Lesson 2: Contour Lines, Texture and Construction
While we've had some exposure to texture now with the texture analysis exercise, we're not really expected to have any kind of mastery or even comfort with it. All the same, we're going to jump into the next step - unwrapping a texture from a reference image and then applying it to a completely different object.
Many of the same challenges as the previous exercise come into play, but now we also have to deal with the curvature of these simple sausage forms, as well as an opportunity to make use of the form's silhouette to convey information.
Apply the approaches from the texture analysis exercise
As many of you know, Drawabox is an evolving course that improves as I develop a better understanding of what I'm trying to explain. Texture is definitely an area where over time my explanations have improved - and while we're currently working through a gradual overhaul of the entire course from start to finish to eliminate any contradictions, this one can definitely be a source of confusion.
To put it simply, the demo/examples for this exercise are old, and still includes things like outlining textural forms, capturing local surface colour, and so on - things that the newer texture analysis exercise, with its focus on implicit markmaking and cast shadows specifically says not to do.
The demos are still useful, but until our overhaul is able to reach this point, just keep in mind that you should continue to apply the principles from the texture analysis to the best of your ability.
So, as a reminder:
Don't outline your textural forms (except when they break the form's silhouette)
Focus on implying the presence of the textural forms by designing the shadows they cast (which you'll create based on your understanding of how those individual forms sit in 3D space, rather than copying them straight out of your reference)
Ignore local/surface colour - doesn't matter if something is green or red or yellow, or light or dark. All we're capturing is information that helps us understand the 3D qualities of the surfaces, conveying to the viewer what it would feel like to run their fingers over its surface.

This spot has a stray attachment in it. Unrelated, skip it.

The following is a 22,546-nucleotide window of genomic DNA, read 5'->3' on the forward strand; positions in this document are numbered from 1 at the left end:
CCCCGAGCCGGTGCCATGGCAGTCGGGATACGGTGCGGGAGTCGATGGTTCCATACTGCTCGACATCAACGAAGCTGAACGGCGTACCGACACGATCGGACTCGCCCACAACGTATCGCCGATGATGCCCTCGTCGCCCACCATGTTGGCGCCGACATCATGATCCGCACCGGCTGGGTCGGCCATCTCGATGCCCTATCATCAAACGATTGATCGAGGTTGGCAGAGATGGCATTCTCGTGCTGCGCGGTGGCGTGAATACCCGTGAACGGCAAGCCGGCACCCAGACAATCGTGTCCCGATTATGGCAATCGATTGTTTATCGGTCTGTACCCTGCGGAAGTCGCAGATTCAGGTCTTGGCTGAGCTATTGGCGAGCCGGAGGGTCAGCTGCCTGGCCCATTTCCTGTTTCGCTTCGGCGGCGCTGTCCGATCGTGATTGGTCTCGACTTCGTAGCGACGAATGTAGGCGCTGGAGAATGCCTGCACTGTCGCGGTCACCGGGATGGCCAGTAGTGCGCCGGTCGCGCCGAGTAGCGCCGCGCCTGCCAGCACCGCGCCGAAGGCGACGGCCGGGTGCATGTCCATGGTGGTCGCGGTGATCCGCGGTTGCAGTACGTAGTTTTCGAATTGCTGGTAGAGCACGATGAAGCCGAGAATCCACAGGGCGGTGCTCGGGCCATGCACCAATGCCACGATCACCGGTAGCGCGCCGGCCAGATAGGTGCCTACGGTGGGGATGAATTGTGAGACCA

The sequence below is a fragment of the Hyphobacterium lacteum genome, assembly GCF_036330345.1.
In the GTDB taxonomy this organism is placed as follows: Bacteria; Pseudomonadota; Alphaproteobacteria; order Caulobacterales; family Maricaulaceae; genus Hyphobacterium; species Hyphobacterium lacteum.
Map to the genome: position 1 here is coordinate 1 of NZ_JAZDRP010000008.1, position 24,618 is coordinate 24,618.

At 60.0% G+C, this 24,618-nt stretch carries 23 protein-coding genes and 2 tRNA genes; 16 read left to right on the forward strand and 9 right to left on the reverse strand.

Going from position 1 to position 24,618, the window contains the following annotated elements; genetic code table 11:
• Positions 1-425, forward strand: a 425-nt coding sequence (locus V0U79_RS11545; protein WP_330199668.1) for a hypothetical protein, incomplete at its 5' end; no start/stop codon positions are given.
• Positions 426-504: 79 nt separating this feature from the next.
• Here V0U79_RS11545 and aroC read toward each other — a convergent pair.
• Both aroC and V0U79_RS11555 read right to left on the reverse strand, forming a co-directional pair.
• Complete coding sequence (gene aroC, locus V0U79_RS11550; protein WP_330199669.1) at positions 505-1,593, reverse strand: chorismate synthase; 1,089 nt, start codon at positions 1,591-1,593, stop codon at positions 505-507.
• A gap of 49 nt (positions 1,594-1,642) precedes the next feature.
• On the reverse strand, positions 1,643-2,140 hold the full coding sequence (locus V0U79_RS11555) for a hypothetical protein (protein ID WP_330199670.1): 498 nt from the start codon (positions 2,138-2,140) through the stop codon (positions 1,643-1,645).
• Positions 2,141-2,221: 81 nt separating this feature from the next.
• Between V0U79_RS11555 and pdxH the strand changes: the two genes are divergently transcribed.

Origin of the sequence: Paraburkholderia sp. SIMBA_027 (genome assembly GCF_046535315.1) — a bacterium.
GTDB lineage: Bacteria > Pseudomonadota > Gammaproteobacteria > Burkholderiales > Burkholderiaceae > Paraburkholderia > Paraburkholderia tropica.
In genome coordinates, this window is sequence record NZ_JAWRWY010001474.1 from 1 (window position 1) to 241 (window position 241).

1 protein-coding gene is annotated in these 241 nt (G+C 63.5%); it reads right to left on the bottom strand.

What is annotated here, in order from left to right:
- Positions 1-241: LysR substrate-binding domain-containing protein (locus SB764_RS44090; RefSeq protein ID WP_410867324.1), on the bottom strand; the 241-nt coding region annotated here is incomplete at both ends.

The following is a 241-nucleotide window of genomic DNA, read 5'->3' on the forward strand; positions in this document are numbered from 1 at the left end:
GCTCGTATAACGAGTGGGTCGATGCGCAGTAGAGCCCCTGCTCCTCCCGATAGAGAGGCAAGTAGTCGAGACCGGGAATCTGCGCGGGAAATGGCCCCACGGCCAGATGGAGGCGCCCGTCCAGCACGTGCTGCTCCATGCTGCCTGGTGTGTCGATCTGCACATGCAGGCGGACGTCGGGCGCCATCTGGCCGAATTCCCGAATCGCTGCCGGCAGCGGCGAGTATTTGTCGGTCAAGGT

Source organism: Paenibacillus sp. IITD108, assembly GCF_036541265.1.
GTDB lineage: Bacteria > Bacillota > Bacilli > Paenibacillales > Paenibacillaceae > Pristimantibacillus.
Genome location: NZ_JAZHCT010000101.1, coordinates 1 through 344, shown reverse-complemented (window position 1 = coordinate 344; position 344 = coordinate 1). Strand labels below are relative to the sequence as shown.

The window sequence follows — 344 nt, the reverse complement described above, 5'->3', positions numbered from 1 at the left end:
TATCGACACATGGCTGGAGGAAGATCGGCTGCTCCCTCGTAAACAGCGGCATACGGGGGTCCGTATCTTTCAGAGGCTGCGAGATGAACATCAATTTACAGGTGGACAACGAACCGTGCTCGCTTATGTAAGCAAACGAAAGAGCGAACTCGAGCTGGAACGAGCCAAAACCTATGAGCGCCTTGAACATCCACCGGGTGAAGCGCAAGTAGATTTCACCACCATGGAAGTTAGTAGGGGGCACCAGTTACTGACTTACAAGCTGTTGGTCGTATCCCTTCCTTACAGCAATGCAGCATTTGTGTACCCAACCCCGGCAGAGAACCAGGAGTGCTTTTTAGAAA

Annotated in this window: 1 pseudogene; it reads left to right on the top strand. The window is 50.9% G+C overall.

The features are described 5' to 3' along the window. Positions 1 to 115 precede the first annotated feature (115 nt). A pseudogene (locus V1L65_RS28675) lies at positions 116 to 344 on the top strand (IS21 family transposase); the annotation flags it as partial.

You start off with an organic form with contour lines. It's important that you don't start off with any particular design or object in mind.
You can go ahead and use your pages of organic forms with contour ellipses/curves for this, just make sure you take pictures or scans of them first for the purpose of having others review it.
Alternatively, you can create new pages of them, but I want you to construct the forms without any changes. No trying to hide your contour lines or be extra clean - the textures are going to go right over these construction lines.
Pick a section of your organic form, between two contour lines. This section will be your point of dissection - imagine that you've cut it out and removed it, and add a bit of line weight/thickness to the edges to emphasize that they are the edges of the forms, and that the section between them has been cut away.
Now... stop. Put your pen down. Go find photo reference, or live objects you can look at and study. I've received plenty of homework submissions where people try to use their imagination for this step, and quite frankly it never turns out well. Reason being, your imagination - or what we call your "visual library" - is empty right now. You don't fill it by just knowing certain things exist. You fill it by actively studying those objects, analyzing them in detail and then applying what you've learned about them so as to solidify them in your mind. That's what this exercise does.